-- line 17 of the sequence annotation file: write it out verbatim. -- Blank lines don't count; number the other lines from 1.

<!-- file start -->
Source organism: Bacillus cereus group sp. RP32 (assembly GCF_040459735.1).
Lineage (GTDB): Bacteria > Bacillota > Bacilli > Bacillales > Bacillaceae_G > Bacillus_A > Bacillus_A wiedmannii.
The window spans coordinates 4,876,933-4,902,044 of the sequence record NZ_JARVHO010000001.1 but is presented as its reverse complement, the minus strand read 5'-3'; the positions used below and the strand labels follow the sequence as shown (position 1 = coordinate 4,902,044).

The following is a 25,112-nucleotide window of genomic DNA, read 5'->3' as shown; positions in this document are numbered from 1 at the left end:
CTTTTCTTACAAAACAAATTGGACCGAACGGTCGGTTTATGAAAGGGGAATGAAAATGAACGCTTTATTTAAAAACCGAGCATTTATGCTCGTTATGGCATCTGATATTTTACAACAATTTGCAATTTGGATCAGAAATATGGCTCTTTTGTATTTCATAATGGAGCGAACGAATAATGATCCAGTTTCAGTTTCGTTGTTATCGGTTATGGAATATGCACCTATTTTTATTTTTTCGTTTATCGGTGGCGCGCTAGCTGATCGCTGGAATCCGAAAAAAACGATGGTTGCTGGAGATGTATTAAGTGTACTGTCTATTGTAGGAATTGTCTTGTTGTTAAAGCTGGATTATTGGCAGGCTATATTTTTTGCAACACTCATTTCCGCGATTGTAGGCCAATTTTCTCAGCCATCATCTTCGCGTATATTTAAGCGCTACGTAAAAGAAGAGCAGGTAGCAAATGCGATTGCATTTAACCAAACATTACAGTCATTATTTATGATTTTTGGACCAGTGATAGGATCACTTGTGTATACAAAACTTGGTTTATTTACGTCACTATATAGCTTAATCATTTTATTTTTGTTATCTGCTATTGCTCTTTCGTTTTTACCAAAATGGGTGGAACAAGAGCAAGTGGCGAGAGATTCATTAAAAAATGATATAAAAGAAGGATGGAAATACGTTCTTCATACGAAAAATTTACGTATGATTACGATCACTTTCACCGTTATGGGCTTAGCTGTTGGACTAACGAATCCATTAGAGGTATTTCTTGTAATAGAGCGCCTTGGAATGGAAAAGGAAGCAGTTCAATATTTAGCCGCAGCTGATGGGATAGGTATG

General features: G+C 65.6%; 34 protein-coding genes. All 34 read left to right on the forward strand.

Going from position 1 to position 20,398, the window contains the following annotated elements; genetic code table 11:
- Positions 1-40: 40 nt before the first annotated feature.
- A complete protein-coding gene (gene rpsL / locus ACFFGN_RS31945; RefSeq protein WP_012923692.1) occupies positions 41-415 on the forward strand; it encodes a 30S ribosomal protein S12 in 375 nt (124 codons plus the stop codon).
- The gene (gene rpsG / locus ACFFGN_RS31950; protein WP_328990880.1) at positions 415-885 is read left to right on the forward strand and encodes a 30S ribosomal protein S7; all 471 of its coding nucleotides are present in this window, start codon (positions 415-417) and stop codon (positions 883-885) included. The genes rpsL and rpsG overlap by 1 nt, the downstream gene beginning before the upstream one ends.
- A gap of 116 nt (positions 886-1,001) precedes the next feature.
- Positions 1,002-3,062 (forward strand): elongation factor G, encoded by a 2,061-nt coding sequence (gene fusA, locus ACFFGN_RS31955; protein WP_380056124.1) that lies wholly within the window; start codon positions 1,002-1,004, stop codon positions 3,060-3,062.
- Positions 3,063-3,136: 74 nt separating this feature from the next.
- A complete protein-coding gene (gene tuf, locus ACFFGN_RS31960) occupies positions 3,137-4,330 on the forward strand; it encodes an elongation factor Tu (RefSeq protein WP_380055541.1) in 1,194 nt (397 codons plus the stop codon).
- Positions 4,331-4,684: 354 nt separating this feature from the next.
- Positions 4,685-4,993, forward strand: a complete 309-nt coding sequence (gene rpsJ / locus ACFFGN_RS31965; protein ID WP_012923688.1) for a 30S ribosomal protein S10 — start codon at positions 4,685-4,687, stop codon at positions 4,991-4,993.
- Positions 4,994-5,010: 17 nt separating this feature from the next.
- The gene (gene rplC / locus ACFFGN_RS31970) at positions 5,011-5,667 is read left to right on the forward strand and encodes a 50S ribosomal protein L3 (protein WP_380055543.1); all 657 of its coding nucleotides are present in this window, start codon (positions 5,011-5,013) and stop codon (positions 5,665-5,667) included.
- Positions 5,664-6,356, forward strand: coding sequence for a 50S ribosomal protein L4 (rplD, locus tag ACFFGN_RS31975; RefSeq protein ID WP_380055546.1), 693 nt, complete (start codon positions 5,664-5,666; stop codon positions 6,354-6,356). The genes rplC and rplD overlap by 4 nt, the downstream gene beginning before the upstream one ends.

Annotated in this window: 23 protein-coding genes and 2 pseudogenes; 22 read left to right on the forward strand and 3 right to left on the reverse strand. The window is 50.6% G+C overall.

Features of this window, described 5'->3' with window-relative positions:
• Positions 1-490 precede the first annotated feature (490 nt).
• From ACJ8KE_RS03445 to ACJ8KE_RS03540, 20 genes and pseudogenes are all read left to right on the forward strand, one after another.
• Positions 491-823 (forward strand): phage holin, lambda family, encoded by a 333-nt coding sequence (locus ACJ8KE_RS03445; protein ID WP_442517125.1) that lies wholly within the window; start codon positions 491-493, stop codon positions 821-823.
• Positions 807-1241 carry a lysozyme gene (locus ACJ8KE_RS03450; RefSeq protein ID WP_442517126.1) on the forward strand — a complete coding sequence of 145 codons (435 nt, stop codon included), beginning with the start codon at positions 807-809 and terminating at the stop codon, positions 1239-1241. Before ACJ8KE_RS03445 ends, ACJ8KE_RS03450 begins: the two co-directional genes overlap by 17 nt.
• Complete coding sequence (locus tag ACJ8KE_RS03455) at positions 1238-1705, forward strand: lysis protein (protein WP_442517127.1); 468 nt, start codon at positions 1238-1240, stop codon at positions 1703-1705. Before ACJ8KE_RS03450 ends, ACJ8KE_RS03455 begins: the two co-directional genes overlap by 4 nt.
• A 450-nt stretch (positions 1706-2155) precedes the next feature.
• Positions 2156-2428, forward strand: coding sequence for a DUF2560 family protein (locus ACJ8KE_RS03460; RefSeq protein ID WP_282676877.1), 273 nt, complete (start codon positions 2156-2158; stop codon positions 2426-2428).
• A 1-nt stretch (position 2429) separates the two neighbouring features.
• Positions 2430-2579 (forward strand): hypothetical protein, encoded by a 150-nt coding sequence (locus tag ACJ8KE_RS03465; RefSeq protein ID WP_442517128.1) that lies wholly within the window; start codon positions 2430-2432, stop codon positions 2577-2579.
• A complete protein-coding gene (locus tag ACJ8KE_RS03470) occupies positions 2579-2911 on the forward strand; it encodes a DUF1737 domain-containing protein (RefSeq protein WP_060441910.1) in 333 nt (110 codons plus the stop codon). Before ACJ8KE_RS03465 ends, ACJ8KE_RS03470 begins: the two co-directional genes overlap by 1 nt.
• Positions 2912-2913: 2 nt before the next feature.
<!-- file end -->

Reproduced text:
- Positions 4,994-5,010: 17 nt separating this feature from the next.